The most recent event exemplifying the role of the Constitutional Council as a limitation on the government was the introduction of the ‘Questions Prioritaires Constitutionelles’. Since March 2010, it is possible for individuals subject to trial before a court to challenge a parliamentary act (Lewin 2010). The courts can then refer the provisions to the Constitutional Council which in turn vets whether the provisions infringe the freedoms warranted by the Constitution. This truly innovative reform, therefore, dramatically widens the spectrum of people being able to petition the Constitutional Council. As a consequence, the role of the Council as a burden on the executive and as a protector of people’s rights has been confirmed afresh.

In conclusion, this essay argues that while the Council possesses minor roles, such as supervising elections, its most important function today is to serve as a check on executive power. This was not the case in its founding years. However, the 1971 judgment and the 1974 constitutional reform shaped the Council to what it is today. Since then, petitions to the Constitutional Council increased exponentially. In addition, the Constitutional Council both directly and indirectly controls the government through corrective revision and self-limitation. On top of this, France’s participation in the European Union regional governance arena manifests the role of the Council. This is reinforced by the recent introduction of the ‘Questions Prioritaires Constitutionelles’ which will yet again increase the volume of referrals to the Council.

In the words of Professor Robert Gildea, the Constitutional Council has, thus, become “a genuine watchdog of the constitution instead of a poodle of the executive” (Gildea 1996, p. 172). Having assessed the development of the Constitutional Council, it seems that its role as a check on executive power is likely to become even more pronounced in the future.


Brouard, Sylvain (2009) “The Politics of Constitutional Veto in France: Constitutional Council, Legislative Majority and Electoral Competition”, West European Politics, 32(2), 384-403.

Cole, Alistair (1998, 1st ed) French Politics and Society. Hertfordshire: Prentice Hall.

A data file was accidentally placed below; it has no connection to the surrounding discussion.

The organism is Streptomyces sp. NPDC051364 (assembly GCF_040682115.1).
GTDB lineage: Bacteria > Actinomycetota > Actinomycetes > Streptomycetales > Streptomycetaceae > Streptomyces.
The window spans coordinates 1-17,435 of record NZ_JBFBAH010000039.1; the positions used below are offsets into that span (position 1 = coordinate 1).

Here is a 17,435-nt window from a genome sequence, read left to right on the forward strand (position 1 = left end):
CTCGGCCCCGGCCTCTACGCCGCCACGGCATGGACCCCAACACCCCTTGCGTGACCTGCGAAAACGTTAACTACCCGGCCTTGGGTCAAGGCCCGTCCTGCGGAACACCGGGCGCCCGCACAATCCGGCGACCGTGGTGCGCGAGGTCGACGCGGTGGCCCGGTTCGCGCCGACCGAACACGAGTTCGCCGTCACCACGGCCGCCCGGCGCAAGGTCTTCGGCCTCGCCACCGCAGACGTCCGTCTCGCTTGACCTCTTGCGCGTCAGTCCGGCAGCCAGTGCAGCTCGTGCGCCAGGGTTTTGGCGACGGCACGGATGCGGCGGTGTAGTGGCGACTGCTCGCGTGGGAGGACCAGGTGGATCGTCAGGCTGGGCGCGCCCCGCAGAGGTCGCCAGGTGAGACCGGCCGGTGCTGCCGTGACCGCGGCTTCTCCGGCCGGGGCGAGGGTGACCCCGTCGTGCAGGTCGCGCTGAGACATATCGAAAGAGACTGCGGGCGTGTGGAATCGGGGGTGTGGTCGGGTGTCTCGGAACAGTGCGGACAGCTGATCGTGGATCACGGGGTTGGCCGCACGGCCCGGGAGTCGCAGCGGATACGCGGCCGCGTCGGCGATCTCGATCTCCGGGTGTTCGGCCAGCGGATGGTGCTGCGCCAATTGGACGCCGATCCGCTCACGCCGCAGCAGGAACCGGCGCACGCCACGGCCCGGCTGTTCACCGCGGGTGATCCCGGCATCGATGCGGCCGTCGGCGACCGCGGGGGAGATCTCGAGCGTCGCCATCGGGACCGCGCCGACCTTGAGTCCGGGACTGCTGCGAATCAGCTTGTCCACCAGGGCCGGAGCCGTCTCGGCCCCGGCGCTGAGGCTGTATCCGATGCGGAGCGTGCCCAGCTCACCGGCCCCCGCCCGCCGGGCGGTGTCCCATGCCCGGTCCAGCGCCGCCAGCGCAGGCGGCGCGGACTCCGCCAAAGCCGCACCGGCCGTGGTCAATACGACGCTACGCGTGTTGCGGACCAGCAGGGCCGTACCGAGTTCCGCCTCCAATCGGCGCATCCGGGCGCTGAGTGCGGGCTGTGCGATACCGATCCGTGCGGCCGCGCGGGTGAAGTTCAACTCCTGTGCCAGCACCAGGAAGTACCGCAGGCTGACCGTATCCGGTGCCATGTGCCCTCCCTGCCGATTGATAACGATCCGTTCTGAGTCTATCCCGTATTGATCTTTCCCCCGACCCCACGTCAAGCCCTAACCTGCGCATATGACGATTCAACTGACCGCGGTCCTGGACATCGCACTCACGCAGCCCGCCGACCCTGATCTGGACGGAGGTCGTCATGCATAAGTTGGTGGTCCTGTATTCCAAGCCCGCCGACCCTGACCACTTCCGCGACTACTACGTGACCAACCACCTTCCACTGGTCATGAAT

Elgie, Robert (2000, 1st ed) The Changing French Political System. London: Frank Crass.

Elgie, Robert and Griggs, Steven (2000, 1st ed), French Politics, Debates and Controversies. London: Routledge.

Gildea, Robert (1996, 1st ed) France Since 1945. Oxford: OUP.

Hollifield, James and Ross, George (1991, 1st ed) Searching for The New France. London: Routledge.

Knapp, Andrew (2005, 3rd ed) “Prometheus (Re-)Bound? The Fifth Republic and Checks on Executive Power”, in A. Cole (ed) Developments in French. New York: Palgrave Macmillan.

Knapp, Andrew and Wright Vincent (2006, 5th ed) The Government and Politics of France. New York: Routledge.

Lewin, David (2010) Developments in France: Old News and Recent News. Available at

Machin, Howard (2001, 2nd ed) “Retooling the State Machine”, in A. Guyomarch (ed) Developments in French Politics. Hampshire: Palgrave.

Safran, William (1998, 5th ed) The French Polity. New York: Longman.

Slater, Malcom (1985, 1st ed) Contemporary French Politics. Hong Kong: Macmillan.

Elgie, Robert (2003, 1st ed) Political Institutions in France. Oxford: OUP.

Stevens, Anne (2003, 3rd ed) Government and Politics of France. New York: Macmillan.

Stone, Alec (1992) “Where Judicial Politics Are Legislative Politics: The French Constitutional Council”, West European Politics, 15(3), 29-49.

Stone Sweet, Alec (2007) “The politics of constitutional review in France and Europe”, OUP Law Journals, 5(1), 69-92.

Surel, Yves (2008, 4th ed) “Checks, Balances and the New Rules of the Political Game” in A. Cole et al. (eds) Developments in French Politics. New York: Macmillan.